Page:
But he also cautioned me again that the the 2 step with 6 month wait had risk of nerve damage.

I asked him if they could use platelet rich plasma (PRP). He said that he was not convinced from the scientific literature that it had any benefit and that some surgeons preferred to use PRP, but he didn’t. He also said that it would just displace the marrow he was going to pack around the graft, so that instead of having bone producing cells, you’d have plasma.

I then asked him if they used rhBMP2. He said that insurance often treats it as experimental and sometimes limits approval to sinus lifts. It is fairly expensive. But he would use it if approved.

Then we talked about donor bone graft sites. He said that there was a greater amount of bone in the posterior iliac crest (PIC) than in the anterior. Grafts from the anterior iliac crest (AIC) have higher risk of complications. There is a 40% chance of numbness at the donor site with AIC vs. a 10% chance with PIC. Gait complications risk post-surgical with AIC vs PIC are more significant.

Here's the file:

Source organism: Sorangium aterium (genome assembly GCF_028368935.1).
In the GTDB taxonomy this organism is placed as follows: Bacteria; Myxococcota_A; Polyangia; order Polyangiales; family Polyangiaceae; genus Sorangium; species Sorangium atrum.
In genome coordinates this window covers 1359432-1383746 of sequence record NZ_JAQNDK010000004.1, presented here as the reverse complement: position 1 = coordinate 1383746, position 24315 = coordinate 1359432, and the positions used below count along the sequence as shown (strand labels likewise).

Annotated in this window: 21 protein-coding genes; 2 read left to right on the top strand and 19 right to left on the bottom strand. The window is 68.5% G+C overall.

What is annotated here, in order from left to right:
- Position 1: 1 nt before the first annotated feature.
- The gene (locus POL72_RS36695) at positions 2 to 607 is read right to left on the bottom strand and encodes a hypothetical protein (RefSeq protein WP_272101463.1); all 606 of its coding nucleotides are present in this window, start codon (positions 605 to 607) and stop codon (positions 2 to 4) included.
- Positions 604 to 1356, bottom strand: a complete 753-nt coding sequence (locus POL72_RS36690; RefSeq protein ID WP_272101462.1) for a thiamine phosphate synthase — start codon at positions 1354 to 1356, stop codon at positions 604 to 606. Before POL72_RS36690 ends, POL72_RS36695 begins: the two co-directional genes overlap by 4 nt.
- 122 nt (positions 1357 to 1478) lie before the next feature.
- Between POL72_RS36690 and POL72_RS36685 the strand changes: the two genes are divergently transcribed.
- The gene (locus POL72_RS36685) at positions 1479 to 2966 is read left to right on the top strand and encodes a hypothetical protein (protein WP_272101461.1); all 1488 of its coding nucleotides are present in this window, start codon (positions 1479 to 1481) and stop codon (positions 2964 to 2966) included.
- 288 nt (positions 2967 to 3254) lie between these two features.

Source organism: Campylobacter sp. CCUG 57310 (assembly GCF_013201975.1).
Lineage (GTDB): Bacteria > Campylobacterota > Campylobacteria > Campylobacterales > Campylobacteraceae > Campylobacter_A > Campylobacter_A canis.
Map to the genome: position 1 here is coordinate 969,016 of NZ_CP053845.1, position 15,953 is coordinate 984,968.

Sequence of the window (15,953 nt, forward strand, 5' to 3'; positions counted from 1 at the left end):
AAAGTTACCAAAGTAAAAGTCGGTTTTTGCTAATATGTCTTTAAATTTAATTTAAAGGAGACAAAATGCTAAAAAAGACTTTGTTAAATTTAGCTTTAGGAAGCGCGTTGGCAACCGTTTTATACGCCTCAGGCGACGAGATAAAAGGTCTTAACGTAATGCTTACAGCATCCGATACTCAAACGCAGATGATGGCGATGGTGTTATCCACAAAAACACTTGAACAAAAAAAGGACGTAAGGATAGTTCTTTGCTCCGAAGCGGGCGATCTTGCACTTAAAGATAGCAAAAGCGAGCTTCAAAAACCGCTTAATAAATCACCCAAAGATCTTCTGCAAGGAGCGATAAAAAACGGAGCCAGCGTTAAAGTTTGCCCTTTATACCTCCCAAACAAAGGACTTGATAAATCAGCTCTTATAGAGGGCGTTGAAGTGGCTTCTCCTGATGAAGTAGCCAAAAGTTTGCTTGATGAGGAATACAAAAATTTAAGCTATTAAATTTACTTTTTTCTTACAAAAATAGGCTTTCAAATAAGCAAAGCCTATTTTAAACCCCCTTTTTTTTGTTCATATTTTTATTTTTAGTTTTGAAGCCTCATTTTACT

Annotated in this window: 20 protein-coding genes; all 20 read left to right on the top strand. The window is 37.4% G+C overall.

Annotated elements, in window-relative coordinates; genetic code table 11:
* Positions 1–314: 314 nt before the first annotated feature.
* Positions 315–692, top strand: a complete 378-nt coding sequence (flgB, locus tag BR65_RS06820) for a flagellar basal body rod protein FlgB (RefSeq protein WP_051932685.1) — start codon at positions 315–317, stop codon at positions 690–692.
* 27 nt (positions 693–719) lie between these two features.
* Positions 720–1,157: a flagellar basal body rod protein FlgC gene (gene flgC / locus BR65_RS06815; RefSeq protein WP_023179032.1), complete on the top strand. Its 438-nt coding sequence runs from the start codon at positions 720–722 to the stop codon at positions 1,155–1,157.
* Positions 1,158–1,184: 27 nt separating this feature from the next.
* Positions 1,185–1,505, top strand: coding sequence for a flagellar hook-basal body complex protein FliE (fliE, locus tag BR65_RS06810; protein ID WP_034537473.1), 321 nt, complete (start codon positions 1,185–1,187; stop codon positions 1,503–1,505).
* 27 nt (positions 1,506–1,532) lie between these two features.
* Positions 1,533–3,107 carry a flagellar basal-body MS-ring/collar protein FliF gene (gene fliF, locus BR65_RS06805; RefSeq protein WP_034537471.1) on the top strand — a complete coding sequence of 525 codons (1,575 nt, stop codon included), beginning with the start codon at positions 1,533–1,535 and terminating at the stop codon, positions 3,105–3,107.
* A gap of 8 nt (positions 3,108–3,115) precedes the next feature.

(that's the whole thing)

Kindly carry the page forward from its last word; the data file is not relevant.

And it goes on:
He said he’d take a chunk of cortical bone, scoop marrow out. And marrow would be packed into the space between the graft and the remaining jaw bone. [I think at this point, I misunderstood and my pictures were wrong – he did not understand this]

He would use a dissolvable crib, made out of polylactic/polyglycolic acid to hold the bone graft together. The crib dissolves to H20, CO2. The periosteum is layered on top of this. Strap, then crib, bone packed.

He said that if my tumor was only 4cm he’d need about 50cc of bone material, which would be fine for an AIC. But in my case, he’d need 55-60cc of bone material.

Various graft and cross section pictures:

[TODO: put image here]

They do this once per week to every few weeks according to him.

UPDATE: 2009-04-04

There was more to this, but it was such a long meeting that I got tired of writing it up and ran out of time. So I’m publishing it as-is. If you want the rest, please ask and I’ll go back in my notes and fill it out.